a 12-week basic training course for officers, and advanced

and specialty training in a variety of areas, including

accident investigation and supervisor training.                             ILEA also

offers instructor training or "train the trainer" types of

courses in many areas, such as firearms, defensive tactics,

and chemical munitions.               ILEA is the regulatory entity for

all of the various law enforcement academies located around

the state, and approves their instructors and curriculum.

The     ILEA      employs      approximately            30   people,        including

administrators,          employees      in      law   enforcement       instruction
and     training        positions,      and      clerical        and    maintenance

employees.

      Gene       Shepard      has    been    the      Director    of    ILEA       since

appointed by the governor to the position in 1993, and is

ultimately responsible for the operation of ILEA, including

employment and disciplinary decisions.                       Arlen Ciechanowski,

who   was    a    general      law    enforcement        instructor         with    ILEA

commencing in 1982, was promoted to Assistant Director in
1996.       As Assistant Director, Ciechanowski is responsible


                                            2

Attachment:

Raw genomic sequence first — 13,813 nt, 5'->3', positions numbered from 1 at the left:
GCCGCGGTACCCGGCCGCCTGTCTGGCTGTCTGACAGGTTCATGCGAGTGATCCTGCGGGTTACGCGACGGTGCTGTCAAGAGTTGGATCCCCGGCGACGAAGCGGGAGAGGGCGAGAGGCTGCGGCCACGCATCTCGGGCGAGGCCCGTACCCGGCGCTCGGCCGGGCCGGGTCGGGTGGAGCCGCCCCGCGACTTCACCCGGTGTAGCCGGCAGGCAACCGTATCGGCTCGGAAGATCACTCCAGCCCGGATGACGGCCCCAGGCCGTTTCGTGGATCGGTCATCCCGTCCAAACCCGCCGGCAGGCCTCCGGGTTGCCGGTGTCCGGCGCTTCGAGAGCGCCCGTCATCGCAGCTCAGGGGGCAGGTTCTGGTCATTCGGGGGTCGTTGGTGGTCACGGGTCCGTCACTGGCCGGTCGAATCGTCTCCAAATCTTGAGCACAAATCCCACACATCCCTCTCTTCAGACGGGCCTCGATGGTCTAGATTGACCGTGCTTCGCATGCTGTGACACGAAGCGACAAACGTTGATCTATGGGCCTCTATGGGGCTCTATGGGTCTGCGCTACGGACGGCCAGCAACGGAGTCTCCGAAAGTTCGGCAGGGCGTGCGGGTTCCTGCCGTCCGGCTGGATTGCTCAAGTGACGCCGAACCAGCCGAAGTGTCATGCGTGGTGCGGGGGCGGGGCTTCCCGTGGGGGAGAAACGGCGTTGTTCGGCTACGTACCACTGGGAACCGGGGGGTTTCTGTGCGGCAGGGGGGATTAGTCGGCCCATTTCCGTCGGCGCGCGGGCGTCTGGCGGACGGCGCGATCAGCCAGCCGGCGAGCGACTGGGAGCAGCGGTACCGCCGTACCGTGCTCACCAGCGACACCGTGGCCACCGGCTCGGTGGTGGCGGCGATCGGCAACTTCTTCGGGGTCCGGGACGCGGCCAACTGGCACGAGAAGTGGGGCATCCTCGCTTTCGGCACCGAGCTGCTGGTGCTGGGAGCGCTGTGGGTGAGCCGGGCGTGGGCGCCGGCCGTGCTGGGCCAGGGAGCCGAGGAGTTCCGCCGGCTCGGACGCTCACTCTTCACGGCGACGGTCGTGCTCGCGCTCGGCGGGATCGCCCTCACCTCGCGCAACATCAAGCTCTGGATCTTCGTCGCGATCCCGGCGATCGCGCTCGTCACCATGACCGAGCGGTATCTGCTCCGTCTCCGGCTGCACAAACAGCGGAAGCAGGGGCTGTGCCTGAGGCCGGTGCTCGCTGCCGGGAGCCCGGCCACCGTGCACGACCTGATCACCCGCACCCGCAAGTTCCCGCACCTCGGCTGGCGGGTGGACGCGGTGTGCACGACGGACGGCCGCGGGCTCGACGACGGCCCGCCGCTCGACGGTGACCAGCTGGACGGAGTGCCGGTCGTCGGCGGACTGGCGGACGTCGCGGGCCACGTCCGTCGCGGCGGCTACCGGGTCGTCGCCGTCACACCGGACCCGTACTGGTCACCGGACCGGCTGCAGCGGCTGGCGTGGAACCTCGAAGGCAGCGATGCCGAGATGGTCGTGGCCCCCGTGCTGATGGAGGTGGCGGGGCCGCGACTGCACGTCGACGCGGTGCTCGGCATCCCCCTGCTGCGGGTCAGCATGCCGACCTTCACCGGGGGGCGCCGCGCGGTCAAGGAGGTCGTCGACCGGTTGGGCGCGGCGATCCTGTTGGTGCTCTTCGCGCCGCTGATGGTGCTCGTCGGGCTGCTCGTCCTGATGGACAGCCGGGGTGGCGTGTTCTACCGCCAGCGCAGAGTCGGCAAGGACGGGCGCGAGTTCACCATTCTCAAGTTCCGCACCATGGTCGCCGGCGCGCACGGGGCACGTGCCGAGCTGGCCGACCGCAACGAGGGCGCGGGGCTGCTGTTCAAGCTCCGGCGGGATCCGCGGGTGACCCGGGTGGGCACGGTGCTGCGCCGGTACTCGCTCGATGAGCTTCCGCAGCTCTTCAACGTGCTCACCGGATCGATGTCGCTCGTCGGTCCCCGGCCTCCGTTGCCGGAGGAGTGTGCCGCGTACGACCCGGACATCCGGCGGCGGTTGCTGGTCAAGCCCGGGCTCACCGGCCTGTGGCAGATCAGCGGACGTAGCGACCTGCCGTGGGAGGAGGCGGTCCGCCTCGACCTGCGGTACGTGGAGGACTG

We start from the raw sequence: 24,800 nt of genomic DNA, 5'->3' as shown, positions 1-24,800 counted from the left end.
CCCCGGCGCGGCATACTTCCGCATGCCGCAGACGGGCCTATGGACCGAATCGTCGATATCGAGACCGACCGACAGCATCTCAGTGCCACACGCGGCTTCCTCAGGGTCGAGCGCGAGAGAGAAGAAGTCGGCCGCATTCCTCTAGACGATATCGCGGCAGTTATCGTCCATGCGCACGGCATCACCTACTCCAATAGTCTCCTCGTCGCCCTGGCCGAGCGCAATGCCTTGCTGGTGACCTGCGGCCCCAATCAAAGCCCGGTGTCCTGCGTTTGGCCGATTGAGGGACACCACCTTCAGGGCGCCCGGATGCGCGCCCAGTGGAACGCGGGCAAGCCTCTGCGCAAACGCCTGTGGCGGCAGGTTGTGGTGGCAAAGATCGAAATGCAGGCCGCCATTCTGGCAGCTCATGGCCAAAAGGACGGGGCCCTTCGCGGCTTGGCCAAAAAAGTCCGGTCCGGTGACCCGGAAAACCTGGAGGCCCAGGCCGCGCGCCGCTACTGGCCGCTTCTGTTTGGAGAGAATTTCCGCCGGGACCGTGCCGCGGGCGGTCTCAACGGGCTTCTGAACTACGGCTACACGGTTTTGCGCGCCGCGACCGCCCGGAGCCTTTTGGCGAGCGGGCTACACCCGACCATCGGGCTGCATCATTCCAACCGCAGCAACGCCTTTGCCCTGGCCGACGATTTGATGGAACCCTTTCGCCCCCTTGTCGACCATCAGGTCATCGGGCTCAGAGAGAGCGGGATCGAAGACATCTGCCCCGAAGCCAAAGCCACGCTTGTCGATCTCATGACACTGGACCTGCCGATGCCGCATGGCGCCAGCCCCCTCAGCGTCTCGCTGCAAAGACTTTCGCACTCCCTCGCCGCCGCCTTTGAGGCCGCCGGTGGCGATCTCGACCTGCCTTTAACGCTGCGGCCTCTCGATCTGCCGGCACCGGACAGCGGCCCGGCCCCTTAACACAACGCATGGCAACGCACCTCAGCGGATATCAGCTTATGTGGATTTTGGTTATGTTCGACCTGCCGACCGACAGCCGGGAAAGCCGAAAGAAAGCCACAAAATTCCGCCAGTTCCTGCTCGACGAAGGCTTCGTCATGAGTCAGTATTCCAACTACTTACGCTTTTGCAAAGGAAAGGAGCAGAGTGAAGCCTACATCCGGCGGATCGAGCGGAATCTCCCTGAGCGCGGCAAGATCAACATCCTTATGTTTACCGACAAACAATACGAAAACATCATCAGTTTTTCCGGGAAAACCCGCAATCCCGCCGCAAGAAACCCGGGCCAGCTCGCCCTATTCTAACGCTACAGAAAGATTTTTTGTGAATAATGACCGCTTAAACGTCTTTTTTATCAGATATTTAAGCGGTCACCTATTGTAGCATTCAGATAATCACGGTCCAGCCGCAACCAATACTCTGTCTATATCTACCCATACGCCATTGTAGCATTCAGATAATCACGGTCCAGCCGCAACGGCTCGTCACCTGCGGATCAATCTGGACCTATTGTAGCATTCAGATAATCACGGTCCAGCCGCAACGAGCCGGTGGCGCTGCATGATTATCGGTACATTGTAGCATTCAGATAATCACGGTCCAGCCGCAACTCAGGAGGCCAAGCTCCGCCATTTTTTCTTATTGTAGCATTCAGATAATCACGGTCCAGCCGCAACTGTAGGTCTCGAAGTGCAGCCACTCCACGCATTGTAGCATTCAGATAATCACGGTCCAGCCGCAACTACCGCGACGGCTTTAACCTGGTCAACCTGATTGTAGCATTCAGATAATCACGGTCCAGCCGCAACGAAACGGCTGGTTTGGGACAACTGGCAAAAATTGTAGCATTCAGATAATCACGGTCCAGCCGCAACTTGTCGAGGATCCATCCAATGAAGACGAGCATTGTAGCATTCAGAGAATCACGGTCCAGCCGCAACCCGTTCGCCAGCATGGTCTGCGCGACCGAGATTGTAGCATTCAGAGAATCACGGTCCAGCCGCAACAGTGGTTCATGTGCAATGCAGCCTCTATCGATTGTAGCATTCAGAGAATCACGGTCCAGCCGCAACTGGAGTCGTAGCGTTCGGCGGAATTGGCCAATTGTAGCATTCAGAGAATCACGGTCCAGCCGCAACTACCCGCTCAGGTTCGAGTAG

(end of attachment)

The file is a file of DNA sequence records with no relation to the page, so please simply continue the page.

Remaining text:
for the day-to-day functioning of ILEA, including training

and supervision of employees.

      In    addition       to     its    other      functions,           the       ILEA

participated for a period of time in a tobacco compliance

program (which has since been discontinued) assisting the

federal    Food    and    Drug    Administration       (FDA)       in       enforcing

federal laws prohibiting the sale of tobacco to minors.

The program involved conducting "sting" operations using

tobacco compliance officers commissioned by the FDA who,

along with cooperating minors, would visit various retail

establishments where the minors would attempt to purchase

tobacco     products.            The    officers      would        observe         the

transactions, and fines would later be imposed on those

establishments      which       violated      the   law.    The    FDA       provided

grant    money     to    the    Iowa    Department     of    Health          for   the

program.     The ILEA received some of the grant money from

the     health    department      in exchange        for     which          the    ILEA

"loaned"     the        department      the     services      of        a     tobacco
compliance officer/instructor, who was an employee of ILEA,

first on a half-time basis, and later on a full-time basis.

That employee trained other tobacco compliance officers,